condition for the attainment of enlightenment, because when we listen time
and again, there can be firm remenbrance of the Dhamma. Mindfulness is
different from remembrance, sanna. Sanna accompanies every citta; it recognizes
the object and "marks" it, so that it can be recognized again. Mindfulness,
sati, is not forgethe of what is wholesome. It arises with sobhana cittas.
But when there is sati which is non-forgetfuI of dana, sila, of the object
of calm or, in the case of vipassana, of the nama and rupa appearing at
the present moment, there is also kusala sanna which remembers the object
in the fight way, in the wholesome way.
The other proximate cause of mindfulness is the four applications of mindfulness
or satipatthana (1 satipatthana means mindfulness of vipassana or the object
of mindfulness of vipassana.) . All realities can be object of mindfulness
in the development of insight and are thus included in the four applications
of mindfulness which are rupa, feeling, citta and dhamma. For those who
have accumulations to develop calm to the degree of jhana and to develop
insight as well, also jhanacitta can be object of mindfulness in vipassana,
in order to see it as non-self. Right understanding of realities is developed
through mindfulness of any nama or rupa which appears now, be it akusala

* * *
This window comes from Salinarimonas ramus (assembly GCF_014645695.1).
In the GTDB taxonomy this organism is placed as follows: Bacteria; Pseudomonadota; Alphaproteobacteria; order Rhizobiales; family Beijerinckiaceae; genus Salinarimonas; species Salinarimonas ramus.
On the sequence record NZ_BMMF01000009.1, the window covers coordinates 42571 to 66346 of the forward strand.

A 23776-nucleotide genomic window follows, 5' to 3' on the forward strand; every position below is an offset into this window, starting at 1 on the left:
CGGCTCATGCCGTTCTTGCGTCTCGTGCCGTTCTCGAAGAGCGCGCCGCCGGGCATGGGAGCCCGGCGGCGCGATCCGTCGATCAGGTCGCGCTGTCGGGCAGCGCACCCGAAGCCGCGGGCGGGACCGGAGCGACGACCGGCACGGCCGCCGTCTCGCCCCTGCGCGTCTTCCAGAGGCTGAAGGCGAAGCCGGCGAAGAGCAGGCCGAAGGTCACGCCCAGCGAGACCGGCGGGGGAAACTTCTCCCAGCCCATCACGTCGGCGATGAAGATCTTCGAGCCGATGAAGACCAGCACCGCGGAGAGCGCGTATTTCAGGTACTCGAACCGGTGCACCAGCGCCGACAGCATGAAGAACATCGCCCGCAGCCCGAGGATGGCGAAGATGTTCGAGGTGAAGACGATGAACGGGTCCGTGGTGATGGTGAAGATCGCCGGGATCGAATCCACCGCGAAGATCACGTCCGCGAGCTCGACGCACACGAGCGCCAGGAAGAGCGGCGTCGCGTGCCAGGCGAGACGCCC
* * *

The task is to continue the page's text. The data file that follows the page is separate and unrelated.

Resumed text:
citta, maha-kusala citta, jhanacitta or any other reality. One should not
try to direct mindfulness to a particular object; there is no self who
can have power over any reality or who can direct sad. There is not any
reality which is excluded from the four applications of mindfulness.
Mindfulness is one of the "five spiritual faculties" (indriyas) Which should
be developed. As we have seen, the other spiritual faculties are: confidence,
energy, concentration and wisdom. We read in the Dhammasangani (14)
about the faculty of mindfulness:
What on that
occasion is the faculty of mindfulness?
(I, Part IV, Chapter II, 147), in its explanation of this passage, states
The mindfulness which on that occasion is recollecting, calling back to
mind: the mindfulness which is remembering, bearing in mind, the apposite
of superficiality and of obliviousness; mindfulness as faculty (indriya),
mindfulness as power (bala), right mindfulness- this is the faculty of
mindfulness that there then is.
(in the sense of diving or entering into the object) is the state of not